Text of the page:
Kauai News

ACLU Raises Concerns Over Facial ID Technology in Airports

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While Hawai‘i’s airports are being outfitted with screening equipment to protect island communities from COVID-19, the American Civil Liberties Union fears that technology could be violating constitutional and privacy rights.

On Monday, ACLU of Hawai‘i emailed a letter to state officials addressing their concerns, specifically related to the use of facial recognition technology at all of the state’s major airports to identify individuals with the virus.

“While we understand the urgent need to fight the spread of COVID-19 and safely reopen Hawai‘i’s economy, the indiscriminate and rushed use of FRT—particularly without adequate regulations, transparency, and public discussion—is ineffective, unnecessary, rife for abuse, expensive, potentially unconstitutional, and, in a word, “terrifying,” ACLU’s Legal Director Mateo Caballero stated in the letter.

To stem the spread of the coronavirus, a 14-day quarantine for anyone traveling outside of the state was put in place in March and remains in effect till July 31. Inter-island quarantine was lifted on June 16.

With the hope of reopening the state to tourism, Hawai‘i Department of Transportation will install thermal screening at airports statewide, which will be complemented by facial recognition cameras to track those who register high temperatures.
HDOT officials say this technology will help with efficiency in identifying people with a fever at the airports to help keep the community safe.


“While it is called a facial recognition system, people should not think of the features in a spy movie,” HDOT spokesman Tim Sakahara stated in an email Monday.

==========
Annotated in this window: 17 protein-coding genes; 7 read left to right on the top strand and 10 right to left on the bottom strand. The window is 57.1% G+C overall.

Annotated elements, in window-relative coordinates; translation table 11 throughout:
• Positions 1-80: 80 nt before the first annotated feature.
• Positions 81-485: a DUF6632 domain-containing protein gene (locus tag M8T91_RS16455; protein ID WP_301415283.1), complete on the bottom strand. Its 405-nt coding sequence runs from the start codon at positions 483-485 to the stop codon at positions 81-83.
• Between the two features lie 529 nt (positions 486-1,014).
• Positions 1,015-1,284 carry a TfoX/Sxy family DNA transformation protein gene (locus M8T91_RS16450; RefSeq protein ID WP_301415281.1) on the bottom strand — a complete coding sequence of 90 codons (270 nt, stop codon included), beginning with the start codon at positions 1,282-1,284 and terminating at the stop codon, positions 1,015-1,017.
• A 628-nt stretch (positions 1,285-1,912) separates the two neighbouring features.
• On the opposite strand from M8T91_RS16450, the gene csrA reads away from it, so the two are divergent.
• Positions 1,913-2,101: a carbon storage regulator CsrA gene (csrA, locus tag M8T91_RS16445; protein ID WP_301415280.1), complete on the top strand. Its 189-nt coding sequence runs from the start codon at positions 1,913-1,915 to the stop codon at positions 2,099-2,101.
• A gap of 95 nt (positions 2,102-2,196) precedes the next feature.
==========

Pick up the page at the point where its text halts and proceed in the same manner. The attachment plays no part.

The intended technology, Sakahara said, will not know the person’s name, where they live, or if they have a criminal record or warrants.

“It would only retain an image of the person’s image if they have an elevated temperature of 100.4 degrees and above,” he said. “The images will be retained for 30 minutes and then they will be purged.”

Sakahara assured that images would not be shared with any outside agencies. If someone walks through the airport and is found to have a normal temperature below 100.4 degrees their image will not be taken or retained.


In Caballero’s letter, he argues that facial recognition technology is neither effective nor tailored to addressing the spread of COVID-19.

“The use of such prying technology for this purpose is like putting a square peg on a round hole, particularly in light of simpler, more accurate, and significantly safer alternatives such as prescreening people prior to arrival, using thermal imaging technology, and having sufficient and properly-trained staff to identify people with COVID-19 symptoms for additional screening,” Caballero writes. “Such alternative is preferable, not only because it raises fewer civil liberties and rights concerns, but also because it is better tailored to preventing the spread of COVID-19.”

Sakahara explains the technology is anticipated to be more cost-effective and utilize fewer resources.

“Without the use of the technology an employee would need to be next to each camera at all times to pull a person aside as they walk by the camera,” Sakahara said. “This would equate to hundreds of employees statewide and cost millions of dollars.”


With the facial recognition picture, Sakahara added, the person can be pulled aside at various points within the airport with fewer employees.

HDOT’s plan to implement its new health screening strategy will begin with a pilot program at Daniel K. Inouye Airport on June 26, during which five different companies will offer their technologies for the trial run. The new equipment will be funded by the federal CARES Act.

After the pilot program is over and a final bid is accepted, the new screening strategy will be implemented in a three-stage process:

-Phase 1: Thermal scanners will be installed at gates in use by mid-July.
-Phase 2: Thermal scanners will be installed at all gates by July 31.
-Phase 3: Facial recognition cameras will be installed by Dec. 31.

Below is a copy of ACLU’s full letter.


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